By using a towel, we can increase the effort of the grip and forearms to potentially elicit similar outcomes in muscle activation and grip strength. Once you’ve tried using a towel, you will feel the challenge it places on your hands and forearms compared to regular bars.
But even in vain of research, going back to our discussion of doing things because it works, just because we don’t have research verifying the benefits of an implement like a towel, doesn’t mean it doesn’t work.
Secondly, towels are dirt cheap. There’s no need to invest in a thick bar or other pieces of fancy equipment. This simple fabric can be a game-changer to your training routine. Not to mention, the pump you will get from this routine is enormous.
Rest Periods: No rest between exercises, 1-3 minutes between sets.
Frequency: Twice per week
Equipment: Barbell, Dumbbell, Cable Machine, Two Hand Towels.
A1) Towel Barbell Curl 3-4 x 8-12
A2) DB Towel Hammer Curl 3-4 x 8-12
A3) Towel Cable Tricep Extension 3-4 x 10-12
A4) Close Grip Pushup 3-4 x 10-15
Here is a video demonstration of the routine.
For the Barbell Curl, wrap each towel where you would usually place your hands to perform curls. Grip the towels like you would a hammer grip. At the top of the movement, try to rotate your wrists out (supinate). You won’t get all the way but you just want to emphasise that movement.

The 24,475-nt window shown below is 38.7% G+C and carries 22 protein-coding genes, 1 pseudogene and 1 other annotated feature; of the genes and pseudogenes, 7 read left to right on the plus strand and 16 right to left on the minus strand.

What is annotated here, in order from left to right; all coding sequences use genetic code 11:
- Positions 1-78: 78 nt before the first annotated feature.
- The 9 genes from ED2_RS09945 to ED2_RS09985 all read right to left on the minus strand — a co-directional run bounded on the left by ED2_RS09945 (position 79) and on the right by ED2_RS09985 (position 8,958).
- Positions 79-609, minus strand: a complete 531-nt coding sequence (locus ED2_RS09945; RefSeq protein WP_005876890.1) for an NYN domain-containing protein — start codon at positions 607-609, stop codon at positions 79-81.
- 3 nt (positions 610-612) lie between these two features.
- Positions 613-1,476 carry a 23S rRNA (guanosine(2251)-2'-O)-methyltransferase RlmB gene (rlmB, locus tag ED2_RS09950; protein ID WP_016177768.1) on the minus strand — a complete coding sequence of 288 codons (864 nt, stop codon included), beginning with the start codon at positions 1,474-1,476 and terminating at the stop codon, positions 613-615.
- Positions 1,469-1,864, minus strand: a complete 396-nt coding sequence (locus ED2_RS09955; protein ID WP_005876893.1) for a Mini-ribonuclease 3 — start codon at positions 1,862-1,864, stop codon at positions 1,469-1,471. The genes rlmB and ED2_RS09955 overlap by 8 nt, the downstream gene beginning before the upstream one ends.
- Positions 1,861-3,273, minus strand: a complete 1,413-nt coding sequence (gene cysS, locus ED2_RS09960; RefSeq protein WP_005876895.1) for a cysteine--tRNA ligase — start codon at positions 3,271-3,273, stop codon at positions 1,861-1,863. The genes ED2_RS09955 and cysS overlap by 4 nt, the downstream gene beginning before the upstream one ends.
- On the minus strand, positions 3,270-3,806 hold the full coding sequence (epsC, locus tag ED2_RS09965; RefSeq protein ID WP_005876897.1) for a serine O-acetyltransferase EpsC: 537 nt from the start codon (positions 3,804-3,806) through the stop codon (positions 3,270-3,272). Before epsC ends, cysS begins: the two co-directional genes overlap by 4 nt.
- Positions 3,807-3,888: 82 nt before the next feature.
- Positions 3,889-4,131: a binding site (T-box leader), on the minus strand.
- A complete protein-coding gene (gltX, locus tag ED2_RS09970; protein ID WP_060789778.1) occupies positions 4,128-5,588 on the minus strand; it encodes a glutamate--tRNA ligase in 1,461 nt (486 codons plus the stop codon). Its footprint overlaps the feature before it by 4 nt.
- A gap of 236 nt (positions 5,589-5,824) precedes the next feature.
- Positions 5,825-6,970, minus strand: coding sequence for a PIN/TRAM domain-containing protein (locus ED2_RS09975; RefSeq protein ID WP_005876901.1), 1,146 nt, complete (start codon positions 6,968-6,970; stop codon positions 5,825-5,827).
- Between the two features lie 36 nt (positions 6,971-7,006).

For the Dumbbell Curl, you will only need one towel. You will place this around the handle so the DB is hanging. Bend over around 45° and keep your elbows in place. Same thing at the top, try turn your wrists out.
If you get too relaxed with the arms with the DB moving down towards the floor, it may fall out so be careful of your feet and how you perform the exercise. If it’s too swingy, you may run into that problem. Control the whole movement.
For the Cable Tricep Extension, wrap one towel around a handle and perform extensions like you usually would with a rope.
The close grip pushups are self-explanatory. If you want to level this up, you can place your feet on a box to create a decline, or put on a weight vest or a plate on your back.
James de Lacey has a Master’s of Sport & Exercise Science and works as a professional strength & conditioning coach in elite and international Rugby Union and Rugby League around the globe. He is also a published academic researcher and you can find his website at Sweet Science of Fighting or on Instagram.
1. Kruger, M. J. (1999). Effects of thick-bar resistance training on strength measures in experienced weightlifters (Doctoral dissertation).
2. Krings, B. M., Shepherd, B. D., Swain, J. C., Turner, A. J., Chander, H., Waldman, H. S., … & Smith, J. W. (2019). Impact of Fat Grip Attachments on Muscular Strength and Neuromuscular Activation During Resistance Exercise. Journal of Strength and Conditioning Research.
While the towels change the grip of any exercise, if you’re looking to completely reinvent your arm workouts to break your plateau, check out these two weird arm exercises you should be doing and our biceps specialization program.